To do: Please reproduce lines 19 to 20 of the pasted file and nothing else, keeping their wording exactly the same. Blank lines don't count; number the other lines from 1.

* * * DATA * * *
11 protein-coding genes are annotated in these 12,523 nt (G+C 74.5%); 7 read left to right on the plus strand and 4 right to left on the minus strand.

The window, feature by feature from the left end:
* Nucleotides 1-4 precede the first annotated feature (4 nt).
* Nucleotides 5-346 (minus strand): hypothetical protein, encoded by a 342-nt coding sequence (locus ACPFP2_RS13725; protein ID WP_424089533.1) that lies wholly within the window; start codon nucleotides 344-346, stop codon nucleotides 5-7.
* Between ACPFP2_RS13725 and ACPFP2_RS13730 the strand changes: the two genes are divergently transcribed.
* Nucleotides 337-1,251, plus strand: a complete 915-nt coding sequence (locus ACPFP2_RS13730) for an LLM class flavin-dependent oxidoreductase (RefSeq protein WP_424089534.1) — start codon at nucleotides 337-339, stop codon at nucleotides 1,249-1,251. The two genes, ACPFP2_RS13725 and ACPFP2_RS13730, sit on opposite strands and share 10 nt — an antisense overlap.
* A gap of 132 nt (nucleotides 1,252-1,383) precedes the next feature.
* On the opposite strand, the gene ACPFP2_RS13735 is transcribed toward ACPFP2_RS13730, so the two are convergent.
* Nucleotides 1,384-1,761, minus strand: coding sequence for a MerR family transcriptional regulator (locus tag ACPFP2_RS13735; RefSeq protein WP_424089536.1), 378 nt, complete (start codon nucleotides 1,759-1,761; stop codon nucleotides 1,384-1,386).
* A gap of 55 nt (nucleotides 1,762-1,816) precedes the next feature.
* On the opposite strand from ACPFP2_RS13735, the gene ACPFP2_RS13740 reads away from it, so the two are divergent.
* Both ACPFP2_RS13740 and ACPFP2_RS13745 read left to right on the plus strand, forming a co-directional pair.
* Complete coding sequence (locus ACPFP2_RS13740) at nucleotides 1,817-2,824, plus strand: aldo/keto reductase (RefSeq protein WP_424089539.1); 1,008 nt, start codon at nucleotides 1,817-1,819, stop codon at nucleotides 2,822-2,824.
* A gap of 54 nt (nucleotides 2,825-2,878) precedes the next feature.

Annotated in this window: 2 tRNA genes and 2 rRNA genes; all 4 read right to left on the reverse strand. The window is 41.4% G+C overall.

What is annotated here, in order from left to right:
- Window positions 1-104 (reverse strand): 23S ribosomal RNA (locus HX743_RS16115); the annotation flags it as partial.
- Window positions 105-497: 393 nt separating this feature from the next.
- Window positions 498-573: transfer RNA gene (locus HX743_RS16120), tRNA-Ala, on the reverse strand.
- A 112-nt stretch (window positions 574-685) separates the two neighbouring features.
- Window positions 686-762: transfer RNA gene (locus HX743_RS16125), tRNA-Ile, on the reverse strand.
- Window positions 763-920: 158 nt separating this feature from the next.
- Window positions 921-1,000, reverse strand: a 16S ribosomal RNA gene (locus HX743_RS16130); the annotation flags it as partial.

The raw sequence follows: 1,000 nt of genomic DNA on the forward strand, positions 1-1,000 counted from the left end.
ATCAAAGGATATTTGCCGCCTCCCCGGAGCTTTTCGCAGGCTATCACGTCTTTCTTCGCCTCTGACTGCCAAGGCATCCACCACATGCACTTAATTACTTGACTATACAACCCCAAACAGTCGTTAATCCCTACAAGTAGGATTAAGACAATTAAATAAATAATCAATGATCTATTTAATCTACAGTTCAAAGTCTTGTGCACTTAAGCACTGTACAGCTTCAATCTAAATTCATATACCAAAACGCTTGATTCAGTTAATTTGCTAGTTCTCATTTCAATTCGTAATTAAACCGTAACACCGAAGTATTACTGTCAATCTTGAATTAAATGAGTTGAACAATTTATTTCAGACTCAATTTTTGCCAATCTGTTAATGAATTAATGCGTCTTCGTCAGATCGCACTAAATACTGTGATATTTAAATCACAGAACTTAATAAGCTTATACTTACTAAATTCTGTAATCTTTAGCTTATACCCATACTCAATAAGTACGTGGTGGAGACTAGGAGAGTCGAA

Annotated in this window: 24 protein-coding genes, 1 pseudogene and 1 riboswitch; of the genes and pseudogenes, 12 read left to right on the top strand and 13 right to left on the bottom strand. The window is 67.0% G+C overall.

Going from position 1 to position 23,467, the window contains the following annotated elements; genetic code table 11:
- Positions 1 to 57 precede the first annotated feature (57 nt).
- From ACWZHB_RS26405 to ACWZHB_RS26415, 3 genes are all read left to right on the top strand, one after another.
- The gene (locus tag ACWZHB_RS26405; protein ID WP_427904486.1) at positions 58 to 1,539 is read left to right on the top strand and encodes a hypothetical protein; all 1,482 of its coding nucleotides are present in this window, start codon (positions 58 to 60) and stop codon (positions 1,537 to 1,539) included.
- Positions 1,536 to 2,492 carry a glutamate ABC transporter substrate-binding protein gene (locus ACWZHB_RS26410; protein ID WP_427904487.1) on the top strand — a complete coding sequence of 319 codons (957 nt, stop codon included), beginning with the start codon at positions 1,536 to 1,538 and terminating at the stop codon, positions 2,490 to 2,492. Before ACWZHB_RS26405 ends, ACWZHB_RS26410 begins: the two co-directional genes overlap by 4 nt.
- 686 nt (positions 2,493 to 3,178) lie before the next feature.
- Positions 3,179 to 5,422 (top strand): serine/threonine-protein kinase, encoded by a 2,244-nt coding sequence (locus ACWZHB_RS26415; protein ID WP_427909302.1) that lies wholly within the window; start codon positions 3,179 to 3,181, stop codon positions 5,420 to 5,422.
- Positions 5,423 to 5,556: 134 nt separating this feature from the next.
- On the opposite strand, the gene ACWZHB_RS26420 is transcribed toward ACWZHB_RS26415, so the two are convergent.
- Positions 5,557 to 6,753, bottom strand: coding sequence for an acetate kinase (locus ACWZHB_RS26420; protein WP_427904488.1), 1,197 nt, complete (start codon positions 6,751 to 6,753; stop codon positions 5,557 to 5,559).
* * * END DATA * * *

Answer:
- Window positions 498-573: transfer RNA gene (locus HX743_RS16120), tRNA-Ala, on the reverse strand.
- A 112-nt stretch (window positions 574-685) separates the two neighbouring features.